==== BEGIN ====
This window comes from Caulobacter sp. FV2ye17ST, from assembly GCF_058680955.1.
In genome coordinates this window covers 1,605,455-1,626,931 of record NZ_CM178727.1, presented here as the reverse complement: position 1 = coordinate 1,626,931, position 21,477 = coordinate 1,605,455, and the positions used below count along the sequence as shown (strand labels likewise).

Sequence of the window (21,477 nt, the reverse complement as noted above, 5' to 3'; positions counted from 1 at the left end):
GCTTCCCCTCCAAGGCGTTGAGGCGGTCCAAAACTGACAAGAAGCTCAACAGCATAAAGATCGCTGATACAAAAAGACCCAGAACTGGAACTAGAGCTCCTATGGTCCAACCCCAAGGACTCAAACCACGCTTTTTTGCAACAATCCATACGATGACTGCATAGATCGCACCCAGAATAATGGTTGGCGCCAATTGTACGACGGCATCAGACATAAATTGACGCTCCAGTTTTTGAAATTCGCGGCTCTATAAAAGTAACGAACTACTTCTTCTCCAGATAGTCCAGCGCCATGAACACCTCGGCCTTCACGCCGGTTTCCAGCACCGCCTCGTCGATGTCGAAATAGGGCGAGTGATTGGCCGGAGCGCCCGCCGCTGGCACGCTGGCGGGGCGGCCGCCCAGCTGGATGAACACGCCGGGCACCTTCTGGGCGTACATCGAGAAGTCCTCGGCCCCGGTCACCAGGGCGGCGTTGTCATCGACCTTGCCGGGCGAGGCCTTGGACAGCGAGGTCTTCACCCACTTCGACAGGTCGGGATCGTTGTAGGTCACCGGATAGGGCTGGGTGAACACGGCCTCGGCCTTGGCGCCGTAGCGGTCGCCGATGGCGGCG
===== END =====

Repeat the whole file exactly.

This window comes from Caulobacter sp. FV2ye17ST, from assembly GCF_058680955.1.
In genome coordinates this window covers 1,605,455-1,626,931 of record NZ_CM178727.1, presented here as the reverse complement: position 1 = coordinate 1,626,931, position 21,477 = coordinate 1,605,455, and the positions used below count along the sequence as shown (strand labels likewise).

Sequence of the window (21,477 nt, the reverse complement as noted above, 5' to 3'; positions counted from 1 at the left end):
GCTTCCCCTCCAAGGCGTTGAGGCGGTCCAAAACTGACAAGAAGCTCAACAGCATAAAGATCGCTGATACAAAAAGACCCAGAACTGGAACTAGAGCTCCTATGGTCCAACCCCAAGGACTCAAACCACGCTTTTTTGCAACAATCCATACGATGACTGCATAGATCGCACCCAGAATAATGGTTGGCGCCAATTGTACGACGGCATCAGACATAAATTGACGCTCCAGTTTTTGAAATTCGCGGCTCTATAAAAGTAACGAACTACTTCTTCTCCAGATAGTCCAGCGCCATGAACACCTCGGCCTTCACGCCGGTTTCCAGCACCGCCTCGTCGATGTCGAAATAGGGCGAGTGATTGGCCGGAGCGCCCGCCGCTGGCACGCTGGCGGGGCGGCCGCCCAGCTGGATGAACACGCCGGGCACCTTCTGGGCGTACATCGAGAAGTCCTCGGCCCCGGTCACCAGGGCGGCGTTGTCATCGACCTTGCCGGGCGAGGCCTTGGACAGCGAGGTCTTCACCCACTTCGACAGGTCGGGATCGTTGTAGGTCACCGGATAGGGCTGGGTGAACACGGCCTCGGCCTTGGCGCCGTAGCGGTCGCCGATGGCGGCG